How the West was lost

Dambisa Moyo
Dambisa Moyo

‘Everyone should read this book’ is a thought which does not come up often. But it did come up with me as I read ‘How the West was lost’ by Dambisa Moyo, a Zambian economist who worked for Goldman Sachs and the World Bank. Dambisa spells out how we, in the West, have spiralled downwards until we hit the ground. The US and Europe almost collapse under the weight of government, corporate and consumer debts, a weight which we ourselves have allowed to amass, and which we hardly try to alleviate, acting as people of private means.

So that is how Greece will go bankrupt, and how in the US some local authorities have filed their petition in bankruptcy because they cannot pay their public workers’ pensions any more. How did we come this far? ‘We did it together’, says Dambisa. ‘We went on consuming, and did not pay attention to the amount of money earned.’ That holds for everyone, in particular of course for Americans, who bought houses which in fact they could not pay, and therefore paid the grocery store with some of their many credit cards. Writing it down plainly like this makes it hard to believe that this was how things actually went. Dambisa explains it all clearly, being a top economist who watched capital. That is hardly a reason to recommend this book, for so did others, and sometimes better.

The technology factor
But Dambisa pays attention, too, to the labour production factor, and to the third factor which some call technology, and others Total Factor Productivity (TPF). She has valid remarks about both. In the field of labour, for instance, she outlines that the image of what a person should contribute to society, changed completely after the war. Adolescents aspire to be sport, pop or film stars, or would like to be banker, hedge fund manager or CEO in later life, functions which do not contribute much to society, as she puts it nicely. A negligible number of youths actually acquire these posts, and those who fail, loose years of education. Technology is not glamorous and therefore youths do not study it, whereas we dearly need technicians in order to secure our knowledge position, the last area where Europe is still in the lead. And that is how we loose ever more ground to the Rest, like Dambisa calls them, where people, companies and governments strive to overtake us.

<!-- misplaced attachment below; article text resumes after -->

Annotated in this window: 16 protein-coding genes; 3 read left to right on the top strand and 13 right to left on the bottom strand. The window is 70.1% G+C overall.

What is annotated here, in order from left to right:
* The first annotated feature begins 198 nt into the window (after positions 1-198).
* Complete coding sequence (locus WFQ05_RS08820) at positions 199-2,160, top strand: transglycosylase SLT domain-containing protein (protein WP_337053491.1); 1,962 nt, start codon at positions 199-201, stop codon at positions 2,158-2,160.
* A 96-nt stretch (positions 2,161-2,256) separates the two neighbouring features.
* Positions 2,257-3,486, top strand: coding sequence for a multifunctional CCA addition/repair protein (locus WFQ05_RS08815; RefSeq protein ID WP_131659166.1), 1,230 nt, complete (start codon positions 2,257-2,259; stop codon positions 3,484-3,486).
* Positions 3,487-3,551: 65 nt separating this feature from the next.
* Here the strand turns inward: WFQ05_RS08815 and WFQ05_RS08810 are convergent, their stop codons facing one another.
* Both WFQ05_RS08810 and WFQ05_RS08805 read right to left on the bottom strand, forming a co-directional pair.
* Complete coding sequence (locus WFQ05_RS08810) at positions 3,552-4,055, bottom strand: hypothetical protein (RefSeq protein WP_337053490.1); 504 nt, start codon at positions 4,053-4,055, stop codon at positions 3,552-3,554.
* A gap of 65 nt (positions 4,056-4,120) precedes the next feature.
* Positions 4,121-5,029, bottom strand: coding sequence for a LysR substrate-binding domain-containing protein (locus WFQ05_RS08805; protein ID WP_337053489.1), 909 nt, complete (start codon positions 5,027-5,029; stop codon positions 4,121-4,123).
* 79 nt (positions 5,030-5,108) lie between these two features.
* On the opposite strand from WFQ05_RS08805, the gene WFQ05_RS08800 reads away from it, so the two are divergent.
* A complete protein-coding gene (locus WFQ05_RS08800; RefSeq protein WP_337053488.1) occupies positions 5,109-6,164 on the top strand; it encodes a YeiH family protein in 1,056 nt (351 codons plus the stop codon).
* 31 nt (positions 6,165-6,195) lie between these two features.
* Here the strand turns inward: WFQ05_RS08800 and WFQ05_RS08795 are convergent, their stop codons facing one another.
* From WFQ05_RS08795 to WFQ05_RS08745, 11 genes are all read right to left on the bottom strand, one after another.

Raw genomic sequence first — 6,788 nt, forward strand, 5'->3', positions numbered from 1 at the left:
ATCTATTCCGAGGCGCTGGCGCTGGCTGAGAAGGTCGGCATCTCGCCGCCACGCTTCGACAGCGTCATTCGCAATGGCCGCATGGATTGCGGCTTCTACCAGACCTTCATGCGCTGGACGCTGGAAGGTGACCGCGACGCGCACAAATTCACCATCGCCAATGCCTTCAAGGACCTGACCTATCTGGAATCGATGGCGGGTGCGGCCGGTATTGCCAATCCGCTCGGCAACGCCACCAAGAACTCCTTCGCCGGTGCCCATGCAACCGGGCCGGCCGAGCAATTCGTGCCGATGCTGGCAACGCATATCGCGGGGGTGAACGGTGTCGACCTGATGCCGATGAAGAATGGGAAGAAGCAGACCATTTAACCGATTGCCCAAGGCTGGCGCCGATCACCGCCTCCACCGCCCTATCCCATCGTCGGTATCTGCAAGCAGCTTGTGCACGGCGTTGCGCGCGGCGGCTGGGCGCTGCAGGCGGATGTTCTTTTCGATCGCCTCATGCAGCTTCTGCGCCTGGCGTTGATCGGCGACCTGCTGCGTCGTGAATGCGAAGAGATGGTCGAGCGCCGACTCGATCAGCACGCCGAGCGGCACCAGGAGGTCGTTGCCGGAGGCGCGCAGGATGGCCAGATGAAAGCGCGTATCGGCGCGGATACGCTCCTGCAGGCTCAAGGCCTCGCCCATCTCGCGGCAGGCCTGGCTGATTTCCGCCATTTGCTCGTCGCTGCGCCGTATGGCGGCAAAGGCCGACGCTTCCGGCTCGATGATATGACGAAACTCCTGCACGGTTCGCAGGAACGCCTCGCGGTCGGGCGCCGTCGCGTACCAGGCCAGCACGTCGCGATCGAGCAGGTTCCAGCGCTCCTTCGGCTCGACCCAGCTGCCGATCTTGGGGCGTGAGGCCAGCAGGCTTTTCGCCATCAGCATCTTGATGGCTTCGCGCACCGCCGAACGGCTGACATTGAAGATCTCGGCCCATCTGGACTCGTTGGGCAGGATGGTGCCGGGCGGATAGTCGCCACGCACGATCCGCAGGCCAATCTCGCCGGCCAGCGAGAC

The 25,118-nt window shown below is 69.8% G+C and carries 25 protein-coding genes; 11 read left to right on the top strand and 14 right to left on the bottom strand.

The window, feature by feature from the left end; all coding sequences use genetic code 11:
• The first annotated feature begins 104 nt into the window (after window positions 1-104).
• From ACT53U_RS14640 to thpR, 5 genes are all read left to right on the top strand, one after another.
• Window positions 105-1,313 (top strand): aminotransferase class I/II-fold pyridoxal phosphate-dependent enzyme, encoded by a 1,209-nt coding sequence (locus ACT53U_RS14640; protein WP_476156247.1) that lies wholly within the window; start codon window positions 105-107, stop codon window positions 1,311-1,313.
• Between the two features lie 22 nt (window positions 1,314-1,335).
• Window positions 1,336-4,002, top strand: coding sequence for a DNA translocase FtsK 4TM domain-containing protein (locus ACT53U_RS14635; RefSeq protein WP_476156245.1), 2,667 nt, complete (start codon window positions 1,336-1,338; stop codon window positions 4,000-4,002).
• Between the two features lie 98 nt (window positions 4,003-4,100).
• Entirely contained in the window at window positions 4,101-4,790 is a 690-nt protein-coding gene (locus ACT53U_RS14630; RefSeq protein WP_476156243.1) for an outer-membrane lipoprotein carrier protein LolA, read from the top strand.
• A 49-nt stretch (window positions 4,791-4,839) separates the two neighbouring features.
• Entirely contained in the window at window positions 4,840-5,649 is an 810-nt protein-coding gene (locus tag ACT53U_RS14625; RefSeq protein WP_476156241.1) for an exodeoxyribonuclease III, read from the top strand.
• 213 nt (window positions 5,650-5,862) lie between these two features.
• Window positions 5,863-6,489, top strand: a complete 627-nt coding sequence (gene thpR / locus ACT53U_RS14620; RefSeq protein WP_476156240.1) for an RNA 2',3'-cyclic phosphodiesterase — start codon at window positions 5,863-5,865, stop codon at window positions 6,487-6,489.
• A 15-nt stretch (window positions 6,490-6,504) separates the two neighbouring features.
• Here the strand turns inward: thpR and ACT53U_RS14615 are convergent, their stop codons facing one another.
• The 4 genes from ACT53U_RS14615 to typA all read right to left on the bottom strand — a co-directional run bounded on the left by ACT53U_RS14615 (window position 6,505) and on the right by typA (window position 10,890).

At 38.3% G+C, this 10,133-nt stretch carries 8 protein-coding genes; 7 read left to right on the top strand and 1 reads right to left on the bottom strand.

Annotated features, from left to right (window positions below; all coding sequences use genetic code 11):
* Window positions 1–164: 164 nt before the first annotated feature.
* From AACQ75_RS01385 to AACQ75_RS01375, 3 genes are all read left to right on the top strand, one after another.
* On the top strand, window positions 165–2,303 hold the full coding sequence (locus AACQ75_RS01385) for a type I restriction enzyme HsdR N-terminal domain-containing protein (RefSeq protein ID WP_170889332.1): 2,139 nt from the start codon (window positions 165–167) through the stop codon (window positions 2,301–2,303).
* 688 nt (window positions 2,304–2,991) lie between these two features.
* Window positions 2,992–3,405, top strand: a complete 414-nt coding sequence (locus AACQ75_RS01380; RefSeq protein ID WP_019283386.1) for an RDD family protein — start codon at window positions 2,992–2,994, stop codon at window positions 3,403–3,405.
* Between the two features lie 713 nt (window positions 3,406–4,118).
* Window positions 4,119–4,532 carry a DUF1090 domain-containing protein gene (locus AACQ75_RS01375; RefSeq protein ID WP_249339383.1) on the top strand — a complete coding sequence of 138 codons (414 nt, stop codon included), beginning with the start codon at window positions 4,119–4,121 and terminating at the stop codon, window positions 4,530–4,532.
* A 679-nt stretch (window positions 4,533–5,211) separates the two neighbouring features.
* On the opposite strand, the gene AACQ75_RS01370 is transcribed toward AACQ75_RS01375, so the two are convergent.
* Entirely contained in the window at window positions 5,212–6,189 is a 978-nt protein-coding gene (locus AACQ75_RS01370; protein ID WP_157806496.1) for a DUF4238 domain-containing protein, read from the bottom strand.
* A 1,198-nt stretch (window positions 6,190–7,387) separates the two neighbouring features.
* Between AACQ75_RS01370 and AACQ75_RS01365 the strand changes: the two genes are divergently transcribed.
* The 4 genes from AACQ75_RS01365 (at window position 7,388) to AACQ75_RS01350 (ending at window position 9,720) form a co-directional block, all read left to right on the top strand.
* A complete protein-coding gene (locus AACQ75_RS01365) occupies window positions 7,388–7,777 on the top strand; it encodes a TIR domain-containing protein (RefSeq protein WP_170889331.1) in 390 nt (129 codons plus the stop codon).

That is a conclusion I do not share. But first the end of this thriller, as Dambisa Moyo sees it. We should take a much tougher stand on both BRIC countries and the Rest (‘we’ being the US and Europe, which by the way hardly figures in the book). In her view, the best the US could do, is go bankrupt, and let the whole world clean up the mess together. Surely an interesting thought, but Americans would be humiliated in its execution.

I leave that as it is, chaos all around, and concentrate on the technology factor. Unfortunately, the author is not an expert in this field. She has high hopes of shale gas to secure America’s energy future. But the ‘green economy’ and the development of a ‘green technology’ are clearly out of her scope. She mentions them and dismisses them right away. I feel however that this green technology will be our rescue and our safeguard for future wealth. It is the only factor – with some biomedical research – upon which we can build a new society: knowledge and technology for our industry, employment in a new green branch of the economy, and a new knowledge base upon which we can start again to conquer the world and make a difference with the Rest.

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